Arts + Culture
The Archive of Forgetfulness

The first of six regional projects under the online exhibition titled The Archive of Forgetfulness. The above project, titled My Karitsye, was curated by Ngangare Eric "1Key".

Review: An Online Exhibition Highlights The Limits Of Memory

The Archive of Forgetfulness is an exhibition dedicated to remembering both our personal and collective histories.

Cheriese Diljrah's Existence is An Occupation is a six-minute video installation that starts with the artist creating a paper jet to the sound of Miriam Makeba's "A Piece of Ground". "When the white man first came here from over the seas. He looked and he said, this is God's own country. He was mighty well pleased with this land that he'd found and he said, 'I will make here my own piece of ground,'" sings Makeba. The song sets the emotional tenor of Diljrah's piece, which compares the state violence in occupied Palestine with the forced removals enforced by the City of Cape Town. The video ends with her asking: Can people be illegal invaders in their own country or continent?

The video is a commentary on the circular nature of colonial history — how it's bound to repeat itself — and the inextricable link between the past and the present. Bubbling beneath the images of forced demolitions and her poetic spoken word piece about a mother cradling her child through a forced eviction, is a simple question: Why do we seem to forget the past when it informs so much of our present social realities?

Diljrah's piece is one of hundreds that makes up The Archive of Forgetfulness, an online exhibition that interrogates the failure of memory and the histories of racial violence and forced segregation. The exhibition, funded by the Goethe Institute, compiles essays, podcasts and visual art from artists across the continent to tell personal and collective stories about our different histories.

Accessing The Future Via The Past

Digital Beings by Kwasi Darko (Ghana)The Archive of Forgetfulness

The question is posed multiple times throughout The Archive of Forgetfulness, which mainly speaks to the malleability of memory. And on a continent such as ours, whose history has been so widely defined by violence and colonial contact, The Archive of Forgetfulness is an exhibition dedicated to remembering both our personal and collective histories.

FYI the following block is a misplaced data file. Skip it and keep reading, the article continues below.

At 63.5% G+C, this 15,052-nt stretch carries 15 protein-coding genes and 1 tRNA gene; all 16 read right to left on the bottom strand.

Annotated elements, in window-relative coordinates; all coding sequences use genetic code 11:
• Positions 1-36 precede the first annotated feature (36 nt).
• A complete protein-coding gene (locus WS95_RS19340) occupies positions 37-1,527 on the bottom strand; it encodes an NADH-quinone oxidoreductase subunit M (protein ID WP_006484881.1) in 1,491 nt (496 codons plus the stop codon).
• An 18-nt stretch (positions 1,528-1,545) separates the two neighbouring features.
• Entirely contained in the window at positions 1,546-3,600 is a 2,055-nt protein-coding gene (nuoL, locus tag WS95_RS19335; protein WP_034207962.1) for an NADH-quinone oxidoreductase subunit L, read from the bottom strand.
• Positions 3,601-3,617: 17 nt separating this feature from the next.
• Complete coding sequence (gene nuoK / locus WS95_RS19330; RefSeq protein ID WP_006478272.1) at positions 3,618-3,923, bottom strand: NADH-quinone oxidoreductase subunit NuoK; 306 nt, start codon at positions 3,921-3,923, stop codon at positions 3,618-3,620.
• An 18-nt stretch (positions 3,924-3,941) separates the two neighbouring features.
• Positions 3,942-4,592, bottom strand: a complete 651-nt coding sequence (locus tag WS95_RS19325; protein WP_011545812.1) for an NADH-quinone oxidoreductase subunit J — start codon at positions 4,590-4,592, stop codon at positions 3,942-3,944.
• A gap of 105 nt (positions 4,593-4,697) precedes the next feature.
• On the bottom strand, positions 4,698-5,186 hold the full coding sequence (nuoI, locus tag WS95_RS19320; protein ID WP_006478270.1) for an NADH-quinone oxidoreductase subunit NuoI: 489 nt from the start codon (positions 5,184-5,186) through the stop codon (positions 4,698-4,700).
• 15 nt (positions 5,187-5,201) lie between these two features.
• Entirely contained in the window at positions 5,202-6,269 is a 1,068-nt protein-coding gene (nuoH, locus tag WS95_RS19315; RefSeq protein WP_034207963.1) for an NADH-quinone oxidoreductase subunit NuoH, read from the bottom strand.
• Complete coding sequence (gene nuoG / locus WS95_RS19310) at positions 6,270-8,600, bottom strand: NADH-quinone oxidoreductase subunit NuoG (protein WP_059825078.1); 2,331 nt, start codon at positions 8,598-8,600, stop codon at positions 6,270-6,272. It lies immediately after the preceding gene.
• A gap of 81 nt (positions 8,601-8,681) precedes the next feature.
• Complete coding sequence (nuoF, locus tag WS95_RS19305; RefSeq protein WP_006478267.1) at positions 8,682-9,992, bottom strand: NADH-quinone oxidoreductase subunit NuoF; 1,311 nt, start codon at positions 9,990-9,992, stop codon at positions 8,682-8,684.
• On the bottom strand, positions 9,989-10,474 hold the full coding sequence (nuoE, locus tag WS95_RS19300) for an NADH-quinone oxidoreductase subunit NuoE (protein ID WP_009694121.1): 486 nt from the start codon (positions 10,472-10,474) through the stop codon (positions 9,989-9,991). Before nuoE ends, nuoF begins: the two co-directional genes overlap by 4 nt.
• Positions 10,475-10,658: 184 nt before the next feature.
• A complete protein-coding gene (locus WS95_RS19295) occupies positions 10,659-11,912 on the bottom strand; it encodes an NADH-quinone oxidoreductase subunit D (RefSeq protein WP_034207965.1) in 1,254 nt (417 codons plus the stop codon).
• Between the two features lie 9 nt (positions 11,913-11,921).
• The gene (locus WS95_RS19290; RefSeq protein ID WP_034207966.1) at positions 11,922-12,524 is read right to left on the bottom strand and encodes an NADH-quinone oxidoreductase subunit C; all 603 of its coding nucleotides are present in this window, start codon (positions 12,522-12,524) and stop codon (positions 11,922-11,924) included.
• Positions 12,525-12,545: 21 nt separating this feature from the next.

In Bicycle Stories, an essay about women cyclists in Tanzania written by journalist Wanjeri Gakuru, she shares her memories of women cyclists in Kenya from 2013 to 2017. Expressed in fragmented vignettes, she writes, "To cycle is to be highly visible. It is to be vulnerable to the elements. Yet to cycle is also to trust in oneself and be propelled forward by muscle and sheer willpower. In this context, the image of a woman cycling is oppositional, always a challenge, always-already embodying and performing the power to refuse." But then she also remembers in 2013, how an MP in Kenya proposed a law that would ban women from riding bicycles because "the act of sitting with legs astride is demeaning and uncultural."

Let Me Come & Be Going by Nkeiruka Oruchei (Nigeria)The Archive of Forgetfulness

Siyagoduka: Ka Flying Saucer Babez is a multimedia art piece which features an augmented short film with a short prayer from artist Malebona Maphutse. A shadowy figure is surrounded by Greek pillars and celestial bodies. "We demand that we are unburdened through public communal confessionals of our collective traumas," a piece of text reads in the middle of the film. "While witnessing the forced and now declared illegal inhumane removals in Hangberg, Ocean View and Khayelitsha in Cape Town during the COVID-19 storm, I was reminded of the long history of forced removals in South Africa, and beyond, from the 1913 Land Act to the Tulsa Oklahoma Massacre, writes Maphutse". "History has a cyclic recurrence that has a way of reminding us of the cracks in our systems of governance and existence. This prompted me to consider the process of coerced, forced or 'voluntary' black migration due to unfavourable circumstances and living conditions, to find new life and prosperity."